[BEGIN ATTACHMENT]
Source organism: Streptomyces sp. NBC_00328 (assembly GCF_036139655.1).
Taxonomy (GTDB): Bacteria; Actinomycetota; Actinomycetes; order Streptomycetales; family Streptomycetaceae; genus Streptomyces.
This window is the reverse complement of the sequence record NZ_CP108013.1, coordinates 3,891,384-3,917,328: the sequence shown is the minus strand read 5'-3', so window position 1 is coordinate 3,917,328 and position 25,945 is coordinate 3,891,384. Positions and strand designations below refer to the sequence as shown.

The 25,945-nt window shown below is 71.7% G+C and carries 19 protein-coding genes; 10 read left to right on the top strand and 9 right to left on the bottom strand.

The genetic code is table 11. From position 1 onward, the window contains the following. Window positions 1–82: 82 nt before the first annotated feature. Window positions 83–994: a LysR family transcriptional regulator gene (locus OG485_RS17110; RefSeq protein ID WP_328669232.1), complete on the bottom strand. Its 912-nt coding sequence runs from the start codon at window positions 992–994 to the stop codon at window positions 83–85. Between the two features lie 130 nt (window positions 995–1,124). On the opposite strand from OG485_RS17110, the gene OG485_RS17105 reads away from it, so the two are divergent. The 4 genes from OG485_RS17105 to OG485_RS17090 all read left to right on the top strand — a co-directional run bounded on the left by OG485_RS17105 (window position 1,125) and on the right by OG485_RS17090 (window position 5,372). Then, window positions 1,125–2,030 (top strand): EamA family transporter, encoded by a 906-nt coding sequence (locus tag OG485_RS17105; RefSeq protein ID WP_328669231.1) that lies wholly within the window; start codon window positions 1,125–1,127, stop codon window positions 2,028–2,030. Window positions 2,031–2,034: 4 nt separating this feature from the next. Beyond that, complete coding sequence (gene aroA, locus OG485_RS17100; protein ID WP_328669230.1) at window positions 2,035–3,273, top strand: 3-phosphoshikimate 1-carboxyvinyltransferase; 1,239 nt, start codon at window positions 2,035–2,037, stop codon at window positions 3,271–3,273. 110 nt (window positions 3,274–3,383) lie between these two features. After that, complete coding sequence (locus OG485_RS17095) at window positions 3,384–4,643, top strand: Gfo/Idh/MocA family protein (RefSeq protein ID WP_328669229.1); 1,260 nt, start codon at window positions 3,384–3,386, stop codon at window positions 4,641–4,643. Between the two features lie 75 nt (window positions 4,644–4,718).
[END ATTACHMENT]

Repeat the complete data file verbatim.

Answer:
Source organism: Streptomyces sp. NBC_00328 (assembly GCF_036139655.1).
Taxonomy (GTDB): Bacteria; Actinomycetota; Actinomycetes; order Streptomycetales; family Streptomycetaceae; genus Streptomyces.
This window is the reverse complement of the sequence record NZ_CP108013.1, coordinates 3,891,384-3,917,328: the sequence shown is the minus strand read 5'-3', so window position 1 is coordinate 3,917,328 and position 25,945 is coordinate 3,891,384. Positions and strand designations below refer to the sequence as shown.

The 25,945-nt window shown below is 71.7% G+C and carries 19 protein-coding genes; 10 read left to right on the top strand and 9 right to left on the bottom strand.

The genetic code is table 11. From position 1 onward, the window contains the following. Window positions 1–82: 82 nt before the first annotated feature. Window positions 83–994: a LysR family transcriptional regulator gene (locus OG485_RS17110; RefSeq protein ID WP_328669232.1), complete on the bottom strand. Its 912-nt coding sequence runs from the start codon at window positions 992–994 to the stop codon at window positions 83–85. Between the two features lie 130 nt (window positions 995–1,124). On the opposite strand from OG485_RS17110, the gene OG485_RS17105 reads away from it, so the two are divergent. The 4 genes from OG485_RS17105 to OG485_RS17090 all read left to right on the top strand — a co-directional run bounded on the left by OG485_RS17105 (window position 1,125) and on the right by OG485_RS17090 (window position 5,372). Then, window positions 1,125–2,030 (top strand): EamA family transporter, encoded by a 906-nt coding sequence (locus tag OG485_RS17105; RefSeq protein ID WP_328669231.1) that lies wholly within the window; start codon window positions 1,125–1,127, stop codon window positions 2,028–2,030. Window positions 2,031–2,034: 4 nt separating this feature from the next. Beyond that, complete coding sequence (gene aroA, locus OG485_RS17100; protein ID WP_328669230.1) at window positions 2,035–3,273, top strand: 3-phosphoshikimate 1-carboxyvinyltransferase; 1,239 nt, start codon at window positions 2,035–2,037, stop codon at window positions 3,271–3,273. 110 nt (window positions 3,274–3,383) lie between these two features. After that, complete coding sequence (locus OG485_RS17095) at window positions 3,384–4,643, top strand: Gfo/Idh/MocA family protein (RefSeq protein ID WP_328669229.1); 1,260 nt, start codon at window positions 3,384–3,386, stop codon at window positions 4,641–4,643. Between the two features lie 75 nt (window positions 4,644–4,718).